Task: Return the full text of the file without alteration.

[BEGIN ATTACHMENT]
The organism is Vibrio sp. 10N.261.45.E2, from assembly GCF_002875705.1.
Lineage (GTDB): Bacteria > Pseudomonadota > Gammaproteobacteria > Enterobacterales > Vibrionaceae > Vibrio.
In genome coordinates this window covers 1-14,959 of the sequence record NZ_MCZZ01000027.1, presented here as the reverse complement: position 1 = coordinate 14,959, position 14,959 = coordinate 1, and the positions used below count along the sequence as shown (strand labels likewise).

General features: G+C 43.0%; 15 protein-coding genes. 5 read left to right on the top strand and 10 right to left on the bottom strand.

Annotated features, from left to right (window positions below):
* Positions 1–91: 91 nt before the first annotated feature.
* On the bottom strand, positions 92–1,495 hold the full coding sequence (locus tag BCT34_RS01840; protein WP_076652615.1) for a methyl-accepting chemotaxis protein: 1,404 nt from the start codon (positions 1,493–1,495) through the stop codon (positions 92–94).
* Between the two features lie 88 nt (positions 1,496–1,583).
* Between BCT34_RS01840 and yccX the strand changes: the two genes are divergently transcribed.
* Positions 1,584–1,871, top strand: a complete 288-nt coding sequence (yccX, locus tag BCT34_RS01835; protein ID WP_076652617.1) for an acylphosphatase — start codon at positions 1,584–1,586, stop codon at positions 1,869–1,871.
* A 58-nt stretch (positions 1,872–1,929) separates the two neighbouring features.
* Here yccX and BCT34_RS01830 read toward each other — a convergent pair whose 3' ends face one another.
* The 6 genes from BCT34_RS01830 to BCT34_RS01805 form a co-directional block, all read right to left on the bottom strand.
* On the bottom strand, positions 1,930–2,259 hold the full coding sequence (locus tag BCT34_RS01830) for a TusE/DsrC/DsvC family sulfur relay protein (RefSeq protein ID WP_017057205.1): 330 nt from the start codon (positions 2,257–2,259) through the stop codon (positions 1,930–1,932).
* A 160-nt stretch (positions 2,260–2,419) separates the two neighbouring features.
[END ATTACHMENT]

The organism is Vibrio sp. 10N.261.45.E2, from assembly GCF_002875705.1.
Lineage (GTDB): Bacteria > Pseudomonadota > Gammaproteobacteria > Enterobacterales > Vibrionaceae > Vibrio.
In genome coordinates this window covers 1-14,959 of the sequence record NZ_MCZZ01000027.1, presented here as the reverse complement: position 1 = coordinate 14,959, position 14,959 = coordinate 1, and the positions used below count along the sequence as shown (strand labels likewise).

General features: G+C 43.0%; 15 protein-coding genes. 5 read left to right on the top strand and 10 right to left on the bottom strand.

Annotated features, from left to right (window positions below):
* Positions 1–91: 91 nt before the first annotated feature.
* On the bottom strand, positions 92–1,495 hold the full coding sequence (locus tag BCT34_RS01840; protein WP_076652615.1) for a methyl-accepting chemotaxis protein: 1,404 nt from the start codon (positions 1,493–1,495) through the stop codon (positions 92–94).
* Between the two features lie 88 nt (positions 1,496–1,583).
* Between BCT34_RS01840 and yccX the strand changes: the two genes are divergently transcribed.
* Positions 1,584–1,871, top strand: a complete 288-nt coding sequence (yccX, locus tag BCT34_RS01835; protein ID WP_076652617.1) for an acylphosphatase — start codon at positions 1,584–1,586, stop codon at positions 1,869–1,871.
* A 58-nt stretch (positions 1,872–1,929) separates the two neighbouring features.
* Here yccX and BCT34_RS01830 read toward each other — a convergent pair whose 3' ends face one another.
* The 6 genes from BCT34_RS01830 to BCT34_RS01805 form a co-directional block, all read right to left on the bottom strand.
* On the bottom strand, positions 1,930–2,259 hold the full coding sequence (locus tag BCT34_RS01830) for a TusE/DsrC/DsvC family sulfur relay protein (RefSeq protein ID WP_017057205.1): 330 nt from the start codon (positions 2,257–2,259) through the stop codon (positions 1,930–1,932).
* A 160-nt stretch (positions 2,260–2,419) separates the two neighbouring features.